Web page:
3. Outcome and follow-up

After surgery, the patient was stabilised in the intensive care unit (ICU) but did not require any inotropes. Twenty-four hours later, she was discharged from ICU to the ward and then discharged home three days after presentation. The final report showed a tubulovillous adenoma with low grade dysplasia. A repeat colonoscopy six weeks later showed a clear base and no further growth in the area. Six months later, the patient underwent transanal minimally invasive surgery (TAMIS) with wide local excision of the scar. This also showed no malignancy.

4. Discussion

Admission to hospital for PR bleeding is very rare for a patient in their 30s – there is a 1/100000 hospitalisation rate for acute PR bleeding [6] whereas the admission rate goes up 200 fold by the time the patient reaches their ninth decade [6]. The most common cause in the West is diverticular bleeding which make up a quarter to half of all the cases [1] followed by ischaemic colitis (6-18%) [1]. Polyps are rarely a cause of PR bleeding – most research puts this at between 3 and 6% [2][3]. Angiodysplasia is also similarly rare (1-3%) [1]. The Oakland score has been created and validated to score patient’s risk in the setting of a lower GI bleed [5]. It uses age, gender, presence of blood on PR, previous lower GI bleed, HR, BP and hb to generate a score which then allows the clinician to predict safe discharge. A score of 8 or lower was deemed acceptable for discharge home as it represents 95% chance of safe discharge. The score for this patient on initial presentation would have been 14 (77-81% chance of safe discharge) but increased to 26 (20-28%) after the collapse. Based on this scoring system, this patient was marked out as a someone who would have warranted admission and monitoring. We elected to perform the colonoscopy without bowel preparation due to the initial instability of the patient. This has been argued to increase the perforation risk and tends to have a lower completion rate but still has a yield of around 78% [7]. We were directed by the imaging that had indicated that the likely cause of the bleeding was low in the rectum, meaning we had a location that was relatively accessible with the colonoscope and had no access to interventional radiology.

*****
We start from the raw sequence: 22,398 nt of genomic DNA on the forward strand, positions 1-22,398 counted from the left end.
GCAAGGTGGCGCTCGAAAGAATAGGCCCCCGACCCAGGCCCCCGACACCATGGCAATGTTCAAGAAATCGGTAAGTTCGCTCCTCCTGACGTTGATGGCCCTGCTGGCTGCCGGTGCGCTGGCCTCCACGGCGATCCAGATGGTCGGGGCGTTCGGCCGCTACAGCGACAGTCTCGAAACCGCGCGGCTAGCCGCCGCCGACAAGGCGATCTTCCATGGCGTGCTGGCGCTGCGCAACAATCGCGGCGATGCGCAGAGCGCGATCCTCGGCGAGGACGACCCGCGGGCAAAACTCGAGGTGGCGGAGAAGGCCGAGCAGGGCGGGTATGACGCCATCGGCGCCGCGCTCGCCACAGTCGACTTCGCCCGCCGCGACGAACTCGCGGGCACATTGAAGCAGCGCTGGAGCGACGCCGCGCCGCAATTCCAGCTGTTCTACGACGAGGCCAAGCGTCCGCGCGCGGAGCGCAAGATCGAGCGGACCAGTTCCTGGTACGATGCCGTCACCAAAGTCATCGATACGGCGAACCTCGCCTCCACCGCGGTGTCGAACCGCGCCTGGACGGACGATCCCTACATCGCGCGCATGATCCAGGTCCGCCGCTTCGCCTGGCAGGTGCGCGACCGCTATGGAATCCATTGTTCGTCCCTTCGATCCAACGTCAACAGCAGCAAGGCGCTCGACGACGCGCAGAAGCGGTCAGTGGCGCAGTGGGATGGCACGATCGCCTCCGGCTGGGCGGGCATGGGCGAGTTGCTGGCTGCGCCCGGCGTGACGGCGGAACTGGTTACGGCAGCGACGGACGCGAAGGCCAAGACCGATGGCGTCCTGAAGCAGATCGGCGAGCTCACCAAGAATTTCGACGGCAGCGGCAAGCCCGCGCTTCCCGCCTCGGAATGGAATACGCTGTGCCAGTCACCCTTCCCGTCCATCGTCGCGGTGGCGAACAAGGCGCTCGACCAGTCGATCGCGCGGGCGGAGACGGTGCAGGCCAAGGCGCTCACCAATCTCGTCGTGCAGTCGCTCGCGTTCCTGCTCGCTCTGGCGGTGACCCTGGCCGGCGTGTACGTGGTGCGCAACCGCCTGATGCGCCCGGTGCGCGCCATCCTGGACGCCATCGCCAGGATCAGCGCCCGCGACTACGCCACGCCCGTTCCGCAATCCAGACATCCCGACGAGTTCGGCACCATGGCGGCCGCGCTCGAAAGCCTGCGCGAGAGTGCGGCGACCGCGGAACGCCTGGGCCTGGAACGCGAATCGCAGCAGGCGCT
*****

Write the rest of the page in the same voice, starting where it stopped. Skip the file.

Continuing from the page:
5. Conclusion

Although rare, severe lower GI bleed should be considered as differential in patients who present with what initially can sound like a haemorrhoidal bleeding. As this case demonstrates, a lot of the bleeding can be occult and overlooked until the patient has become profoundly shocked. The rapid deterioration noted in this case was most likely due to the patient’s age and overall fitness suddenly causing them to rapidly decompensate.

6. References

[1] Strate LL. Lower GI Bleeding: Epidemiology and Diagnosis. Gastroenterology Clinics of North America. 2005 Dec;34(4):643-64. [2] Ohyama T, Sakurai Y, Ito M, Daito K, Sezai S, Sato Y. Analysis of urgent colonoscopy for lower gastrointestinal tract bleeding. Digestion. 2000;61(3):189-92. [3] Schmulewitz N, Fisher DA, Rockey DC. Early colonoscopy for acute lower GI bleeding predicts shorter hospital stay: a retrospective study of experience in a single center. Gastrointestinal endoscopy. 2003;58(6):841-846. [4] Strate LL, Orav EJ, Syngal S. Early predictors of severity in acute lower intestinal tract bleeding. Arch Intern Med. 2003 Apr 14;163(7):838-43. [5] Oakland K, Jairath V, Uberoi R, Guy R, Ayaru L, Mortensen N, et al. Derivation and validation of a novel risk score for safe discharge after acute lower gastrointestinal bleeding: a modelling study. The Lancet Gastroenterology & Hepatology. 2017 Sep;2(9):635-43. [6] Longstreth GF. Epidemiology and outcome of patients hospitalized with acute lower gastrointestinal hemorrhage: a population-based study. Am J Gastroenterol. 1997 Mar;92(3):419-24. [7] Jang BI. Lower Gastrointestinal Bleeding: Is Urgent Colonoscopy Necessary for All Hematochezia? Clin Endosc. 2013 Sep;46(5):476-9. Article photo credit: Slava Murava Kiss